The regulator has established that these techniques are leading to customers with similar risk and cost of service profiles paying different premiums for reasons other than risk and cost of service.

The bank’s interim report on the practice of differential pricing also found that dual pricing, where new and renewing customers are charged different premiums for reasons other than risk and cost of service, is evident across the private car and home insurance markets.

The study, which began last year, has also concluded that there are significant differences between what different groups of customers pay relative to their expected cost, with the most loyal paying the most.

It also found that insurance providers have failed to demonstrate consideration of how these pricing practices may impact certain groups of consumers differently and the potential for certain consumer groups to be impacted more than others.

The probe was launched after concerns were raised that insurance customers were being discriminated against and disadvantaged at renewal because of the use of the practice by some insurance firms.

Differential pricing is the practice of differentiating between customers for reasons other than the expected cost of claims and expenses.

Those who use the practice, including insurers, utilise sophisticated data analysis techniques to build up a profile of customers.

They can then use that information to, for example, charge customers who are less likely to shop around at renewal more than other clients who are more likely to seek alternative quotes.

The research carried out by the bank has involved interviews and inspections with 11 of the main insurers operating here, covering 90% of the home and motor insurance market.

11 million policy records over a three year period have been gathered, with 60 data points across each analysed.

In September, the Central Bank said its initial analysis had established that while some firms were claiming that they do not use differential pricing, the majority of firms do actually utilise it through various techniques.

It also said at the time that it was concerned about weaknesses it had identified in the pricing practices used by some insurance companies, and that some firms were not adequately considering the effect of their pricing practices on their consumers, potentially leading to poor customer outcomes.

Today the regulator published an interim report, including a progress update on its findings to date following completion of the second phase of the review.

It also includes initial observations from consumer research it has carried out in parallel with the probe of insurers including.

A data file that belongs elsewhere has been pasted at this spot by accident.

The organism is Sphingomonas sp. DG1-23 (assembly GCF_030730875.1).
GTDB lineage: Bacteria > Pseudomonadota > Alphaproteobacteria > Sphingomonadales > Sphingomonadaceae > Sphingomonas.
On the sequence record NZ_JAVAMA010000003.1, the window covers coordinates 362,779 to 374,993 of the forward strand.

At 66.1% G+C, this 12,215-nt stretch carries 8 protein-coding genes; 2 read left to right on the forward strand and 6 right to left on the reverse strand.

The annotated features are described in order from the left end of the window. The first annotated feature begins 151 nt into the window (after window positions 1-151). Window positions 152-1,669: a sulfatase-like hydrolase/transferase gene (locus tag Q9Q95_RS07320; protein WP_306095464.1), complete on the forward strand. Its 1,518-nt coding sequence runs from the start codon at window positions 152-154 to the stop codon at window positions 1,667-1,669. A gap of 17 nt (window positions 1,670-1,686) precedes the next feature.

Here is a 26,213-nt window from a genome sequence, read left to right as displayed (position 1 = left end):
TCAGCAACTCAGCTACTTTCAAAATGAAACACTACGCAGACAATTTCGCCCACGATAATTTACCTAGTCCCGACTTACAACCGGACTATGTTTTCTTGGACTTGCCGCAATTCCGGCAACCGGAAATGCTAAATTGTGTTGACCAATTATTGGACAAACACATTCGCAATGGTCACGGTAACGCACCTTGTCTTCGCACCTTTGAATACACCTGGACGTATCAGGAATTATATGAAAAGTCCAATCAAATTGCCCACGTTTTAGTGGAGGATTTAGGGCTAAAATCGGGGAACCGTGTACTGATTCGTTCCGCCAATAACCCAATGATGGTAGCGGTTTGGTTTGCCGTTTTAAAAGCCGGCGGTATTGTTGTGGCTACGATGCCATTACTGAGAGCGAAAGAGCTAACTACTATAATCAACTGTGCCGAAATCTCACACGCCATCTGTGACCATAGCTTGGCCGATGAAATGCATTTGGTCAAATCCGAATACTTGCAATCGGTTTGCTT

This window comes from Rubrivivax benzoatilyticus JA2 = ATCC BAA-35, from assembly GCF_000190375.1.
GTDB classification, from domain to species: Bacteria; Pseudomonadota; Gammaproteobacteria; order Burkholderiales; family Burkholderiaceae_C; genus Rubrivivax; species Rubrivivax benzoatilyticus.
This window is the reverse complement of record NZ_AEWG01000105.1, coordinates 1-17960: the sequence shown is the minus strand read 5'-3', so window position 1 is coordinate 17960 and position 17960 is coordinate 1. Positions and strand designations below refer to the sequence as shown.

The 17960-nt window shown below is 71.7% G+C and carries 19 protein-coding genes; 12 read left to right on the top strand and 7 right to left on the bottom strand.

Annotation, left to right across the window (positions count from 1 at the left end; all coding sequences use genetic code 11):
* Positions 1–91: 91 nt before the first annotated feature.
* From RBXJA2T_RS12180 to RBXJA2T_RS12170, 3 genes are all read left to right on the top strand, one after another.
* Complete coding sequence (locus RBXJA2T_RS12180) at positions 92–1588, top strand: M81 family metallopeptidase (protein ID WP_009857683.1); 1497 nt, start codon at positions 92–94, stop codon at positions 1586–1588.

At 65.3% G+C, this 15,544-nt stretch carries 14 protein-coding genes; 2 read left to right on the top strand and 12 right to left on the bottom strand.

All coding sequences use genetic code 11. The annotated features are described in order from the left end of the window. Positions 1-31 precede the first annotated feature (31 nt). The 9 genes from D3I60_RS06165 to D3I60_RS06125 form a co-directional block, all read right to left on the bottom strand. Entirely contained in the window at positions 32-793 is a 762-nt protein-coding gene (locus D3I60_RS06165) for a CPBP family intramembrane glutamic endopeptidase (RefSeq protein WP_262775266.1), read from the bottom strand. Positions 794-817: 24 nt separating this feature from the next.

They show that consumers tend to show a clear preference for staying with an existing insurance provider.

The study found that often consumers compare prices with other insurance providers to help to negotiate a better price with their current provider, rather than actually switching.

Consumers tend to have limited knowledge of how insurance operates, it discovered, due to the complexity of the subject matter, leading to less involvement and a tendency to believe it is easier to stay with a current provider rather than switch.

Although customers are generally aware of the legal requirements of insurance, they do not see it as a discretionary purchase, it is frequently considered in largely negative terms, the bank found, resulting in both a lack of trust and lack of interest.

Private car insurance is considered more involving, while there is a higher level of inertia towards home insurance, the researchers also discovered.

The Central Bank said it intends to continue its review and will publish its final report next year.

Although a ban on differential pricing would require Government action, Derville Rowland, Director General Financial Conduct at the Central Bank said there are a number of things the bank could do following the completion of the final report in 2021 to deal with problems it has identified.

Derville Rowland, Director General Financial Conduct at the Central Bank

“I actually think there is a lot that can be done, but it depends on what the problems are that you find and what is going on in your own market,” she said.

“I welcome the recognition in the Programme for Government that any action that may be needed will be taken at Government level. Of course there are bans that are available, but you would have to take a high degree of care that a ban doesn’t result in the whole market charging more to customers across the board, so that you don’t have lots of losers and very few winners.”

She added that if customers feel disengaged or that they don’t understand the market, the insights gained from the research can act as an important behavioural analytics tool around what helps customers understand the information they get from their insurers.

Sinn Féin has said it will publish legislation this week to ban the practice of dual-pricing in the insurance market here.

Sinn Féin’s Finance spokesperson Pearse Doherty has long called for a ban arguing it will reduce insurance prices for consumers.